CHO on Indonesian haze:No cause for alarm, folks asked to take precaution PDF Print E-mail
Friday, 23 October 2015 11:12


With winds carrying the haze from Indonesia to cities in Southern Mindanao, the City Health Office (CHO) is advising residents to take health precautions to prevent respiratory infections and complications.

City Health Officer Dr. Rodelin Agbulos explained Zamboangueños residing in higher grounds and those with pre-existing respiratory ailments and allergies are particularly vulnerable to the haze, an atmospheric phenomenon where dust, smoke and other dry particles obscure the sky, originating from the forest fires in Indonesia.

He clarified, however, that the air in the City is safe as the Pollutant Standards Index (PSI) of Zamboanga remains at normal levels and that there is no cause for alarm.

To avoid and prevent possible respiratory infections, residents living in high grounds and high altitude communities may opt to stay temporarily in lower areas, advised Agbulos. Masks may also be worn as an added precaution against the irritants brought in by the haze, he added.

Agbulos said reports of respiratory infections have come in from communities in high grounds such as Salaan, but the CHO is still determining and verifying if these cases are due to the haze.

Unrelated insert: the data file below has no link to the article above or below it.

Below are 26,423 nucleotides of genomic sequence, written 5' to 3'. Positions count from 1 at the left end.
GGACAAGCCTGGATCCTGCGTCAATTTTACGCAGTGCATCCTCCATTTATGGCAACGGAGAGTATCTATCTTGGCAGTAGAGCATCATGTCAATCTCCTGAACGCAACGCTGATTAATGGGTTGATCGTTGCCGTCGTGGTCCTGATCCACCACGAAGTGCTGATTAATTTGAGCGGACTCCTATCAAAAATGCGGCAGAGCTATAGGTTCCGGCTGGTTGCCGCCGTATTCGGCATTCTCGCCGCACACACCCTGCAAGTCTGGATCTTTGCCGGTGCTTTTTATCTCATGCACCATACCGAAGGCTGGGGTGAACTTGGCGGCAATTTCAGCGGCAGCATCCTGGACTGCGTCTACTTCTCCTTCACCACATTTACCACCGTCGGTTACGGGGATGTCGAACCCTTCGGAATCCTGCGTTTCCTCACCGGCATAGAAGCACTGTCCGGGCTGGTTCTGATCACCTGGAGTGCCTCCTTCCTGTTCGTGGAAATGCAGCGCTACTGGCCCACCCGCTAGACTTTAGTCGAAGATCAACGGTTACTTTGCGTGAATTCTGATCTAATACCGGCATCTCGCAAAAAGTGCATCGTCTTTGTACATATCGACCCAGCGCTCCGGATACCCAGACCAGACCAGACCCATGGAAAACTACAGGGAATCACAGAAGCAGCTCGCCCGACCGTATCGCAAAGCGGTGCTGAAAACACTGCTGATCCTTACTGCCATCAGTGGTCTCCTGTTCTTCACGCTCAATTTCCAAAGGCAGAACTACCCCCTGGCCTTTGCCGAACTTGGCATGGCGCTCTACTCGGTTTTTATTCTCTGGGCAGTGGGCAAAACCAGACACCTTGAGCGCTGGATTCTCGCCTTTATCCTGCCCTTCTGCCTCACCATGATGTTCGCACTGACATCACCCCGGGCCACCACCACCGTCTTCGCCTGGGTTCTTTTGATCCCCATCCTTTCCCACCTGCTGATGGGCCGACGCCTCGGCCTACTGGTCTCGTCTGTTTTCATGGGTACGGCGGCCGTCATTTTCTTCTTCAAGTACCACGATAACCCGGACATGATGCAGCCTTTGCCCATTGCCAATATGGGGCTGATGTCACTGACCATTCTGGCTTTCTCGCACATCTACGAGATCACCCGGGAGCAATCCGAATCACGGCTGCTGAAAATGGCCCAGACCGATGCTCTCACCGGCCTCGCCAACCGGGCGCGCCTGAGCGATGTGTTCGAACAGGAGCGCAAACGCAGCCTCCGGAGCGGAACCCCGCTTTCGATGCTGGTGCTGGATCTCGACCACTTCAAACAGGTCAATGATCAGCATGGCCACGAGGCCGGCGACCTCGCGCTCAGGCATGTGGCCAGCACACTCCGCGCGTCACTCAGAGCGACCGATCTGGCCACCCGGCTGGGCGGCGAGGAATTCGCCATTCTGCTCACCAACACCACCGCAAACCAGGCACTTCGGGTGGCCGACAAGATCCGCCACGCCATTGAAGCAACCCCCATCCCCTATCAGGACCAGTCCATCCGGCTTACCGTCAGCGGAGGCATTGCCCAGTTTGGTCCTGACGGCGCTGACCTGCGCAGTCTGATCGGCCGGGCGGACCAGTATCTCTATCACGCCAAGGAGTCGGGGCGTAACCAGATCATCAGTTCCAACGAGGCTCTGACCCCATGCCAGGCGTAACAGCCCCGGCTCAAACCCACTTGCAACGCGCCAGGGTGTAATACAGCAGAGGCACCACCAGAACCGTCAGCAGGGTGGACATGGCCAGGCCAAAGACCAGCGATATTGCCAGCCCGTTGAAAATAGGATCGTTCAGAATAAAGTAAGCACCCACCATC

Meanwhile, the CHO and the barangay health units remain on alert and on stand-by for advisories and instructions from the Department of Health (DOH).

The CHO is also closely coordinating with the Department of Environment and Natural Resources (DENR) to constantly monitor the pollutant standard index in the City as well as in the communities situated in high ground areas.

The haze is caused by forest fires from the slash-and-burn farming practice in Indonesia. It has affected different countries in the ASEAN region, including Singapore, Malaysia, Indonesia, Cambodia, Brunei, and the Philippines.

In the Philippines, the smoke has reportedly reached areas in Southern Mindanao such as Davao, General Santos, Cagayan de Oro, and other nearby communities. — Jasmine Mohammadsali